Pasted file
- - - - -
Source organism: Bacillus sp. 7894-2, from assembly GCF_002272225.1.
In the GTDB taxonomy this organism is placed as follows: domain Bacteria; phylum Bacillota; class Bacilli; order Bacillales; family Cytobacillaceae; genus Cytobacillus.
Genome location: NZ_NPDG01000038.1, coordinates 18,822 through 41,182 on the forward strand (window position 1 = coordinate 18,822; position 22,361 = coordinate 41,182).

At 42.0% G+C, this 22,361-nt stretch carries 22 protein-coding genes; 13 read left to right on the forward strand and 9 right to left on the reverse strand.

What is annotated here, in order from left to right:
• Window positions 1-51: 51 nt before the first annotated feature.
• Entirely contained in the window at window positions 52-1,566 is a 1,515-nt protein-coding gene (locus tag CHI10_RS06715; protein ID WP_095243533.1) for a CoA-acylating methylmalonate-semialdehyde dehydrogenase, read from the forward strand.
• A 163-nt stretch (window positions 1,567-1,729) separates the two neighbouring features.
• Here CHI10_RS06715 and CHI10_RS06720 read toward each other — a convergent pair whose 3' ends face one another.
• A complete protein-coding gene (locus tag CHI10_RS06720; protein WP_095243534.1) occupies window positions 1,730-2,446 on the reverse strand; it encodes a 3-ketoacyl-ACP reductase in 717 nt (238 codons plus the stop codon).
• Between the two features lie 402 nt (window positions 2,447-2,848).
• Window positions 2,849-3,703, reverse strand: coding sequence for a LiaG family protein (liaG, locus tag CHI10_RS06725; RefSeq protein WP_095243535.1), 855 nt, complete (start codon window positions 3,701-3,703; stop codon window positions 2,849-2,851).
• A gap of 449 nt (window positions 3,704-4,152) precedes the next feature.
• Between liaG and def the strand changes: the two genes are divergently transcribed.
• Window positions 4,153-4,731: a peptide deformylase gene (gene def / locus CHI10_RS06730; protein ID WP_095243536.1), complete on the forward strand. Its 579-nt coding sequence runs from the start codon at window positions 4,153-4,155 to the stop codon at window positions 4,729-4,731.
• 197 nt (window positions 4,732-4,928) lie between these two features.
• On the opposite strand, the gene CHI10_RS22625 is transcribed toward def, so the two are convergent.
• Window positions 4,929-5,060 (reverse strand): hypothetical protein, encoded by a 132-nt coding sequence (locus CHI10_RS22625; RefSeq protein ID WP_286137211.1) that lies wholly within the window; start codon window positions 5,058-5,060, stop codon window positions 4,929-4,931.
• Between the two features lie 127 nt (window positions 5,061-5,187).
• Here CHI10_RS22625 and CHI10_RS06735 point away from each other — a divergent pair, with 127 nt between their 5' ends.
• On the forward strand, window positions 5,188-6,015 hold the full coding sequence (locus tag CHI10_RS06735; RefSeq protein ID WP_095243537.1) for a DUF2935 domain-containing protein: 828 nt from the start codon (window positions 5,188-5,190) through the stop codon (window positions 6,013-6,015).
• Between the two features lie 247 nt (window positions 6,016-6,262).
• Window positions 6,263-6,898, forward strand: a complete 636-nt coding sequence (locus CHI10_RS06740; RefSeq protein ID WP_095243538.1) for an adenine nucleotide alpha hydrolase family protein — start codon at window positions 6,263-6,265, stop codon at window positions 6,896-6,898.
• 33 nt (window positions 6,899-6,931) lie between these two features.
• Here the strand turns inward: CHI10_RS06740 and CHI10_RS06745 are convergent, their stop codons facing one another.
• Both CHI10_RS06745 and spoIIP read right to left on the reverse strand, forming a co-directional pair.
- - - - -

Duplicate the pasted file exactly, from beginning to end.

Source organism: Bacillus sp. 7894-2, from assembly GCF_002272225.1.
In the GTDB taxonomy this organism is placed as follows: domain Bacteria; phylum Bacillota; class Bacilli; order Bacillales; family Cytobacillaceae; genus Cytobacillus.
Genome location: NZ_NPDG01000038.1, coordinates 18,822 through 41,182 on the forward strand (window position 1 = coordinate 18,822; position 22,361 = coordinate 41,182).

At 42.0% G+C, this 22,361-nt stretch carries 22 protein-coding genes; 13 read left to right on the forward strand and 9 right to left on the reverse strand.

What is annotated here, in order from left to right:
• Window positions 1-51: 51 nt before the first annotated feature.
• Entirely contained in the window at window positions 52-1,566 is a 1,515-nt protein-coding gene (locus tag CHI10_RS06715; protein ID WP_095243533.1) for a CoA-acylating methylmalonate-semialdehyde dehydrogenase, read from the forward strand.
• A 163-nt stretch (window positions 1,567-1,729) separates the two neighbouring features.
• Here CHI10_RS06715 and CHI10_RS06720 read toward each other — a convergent pair whose 3' ends face one another.
• A complete protein-coding gene (locus tag CHI10_RS06720; protein WP_095243534.1) occupies window positions 1,730-2,446 on the reverse strand; it encodes a 3-ketoacyl-ACP reductase in 717 nt (238 codons plus the stop codon).
• Between the two features lie 402 nt (window positions 2,447-2,848).
• Window positions 2,849-3,703, reverse strand: coding sequence for a LiaG family protein (liaG, locus tag CHI10_RS06725; RefSeq protein WP_095243535.1), 855 nt, complete (start codon window positions 3,701-3,703; stop codon window positions 2,849-2,851).
• A gap of 449 nt (window positions 3,704-4,152) precedes the next feature.
• Between liaG and def the strand changes: the two genes are divergently transcribed.
• Window positions 4,153-4,731: a peptide deformylase gene (gene def / locus CHI10_RS06730; protein ID WP_095243536.1), complete on the forward strand. Its 579-nt coding sequence runs from the start codon at window positions 4,153-4,155 to the stop codon at window positions 4,729-4,731.
• 197 nt (window positions 4,732-4,928) lie between these two features.
• On the opposite strand, the gene CHI10_RS22625 is transcribed toward def, so the two are convergent.
• Window positions 4,929-5,060 (reverse strand): hypothetical protein, encoded by a 132-nt coding sequence (locus CHI10_RS22625; RefSeq protein ID WP_286137211.1) that lies wholly within the window; start codon window positions 5,058-5,060, stop codon window positions 4,929-4,931.
• Between the two features lie 127 nt (window positions 5,061-5,187).
• Here CHI10_RS22625 and CHI10_RS06735 point away from each other — a divergent pair, with 127 nt between their 5' ends.
• On the forward strand, window positions 5,188-6,015 hold the full coding sequence (locus tag CHI10_RS06735; RefSeq protein ID WP_095243537.1) for a DUF2935 domain-containing protein: 828 nt from the start codon (window positions 5,188-5,190) through the stop codon (window positions 6,013-6,015).
• Between the two features lie 247 nt (window positions 6,016-6,262).
• Window positions 6,263-6,898, forward strand: a complete 636-nt coding sequence (locus CHI10_RS06740; RefSeq protein ID WP_095243538.1) for an adenine nucleotide alpha hydrolase family protein — start codon at window positions 6,263-6,265, stop codon at window positions 6,896-6,898.
• 33 nt (window positions 6,899-6,931) lie between these two features.
• Here the strand turns inward: CHI10_RS06740 and CHI10_RS06745 are convergent, their stop codons facing one another.
• Both CHI10_RS06745 and spoIIP read right to left on the reverse strand, forming a co-directional pair.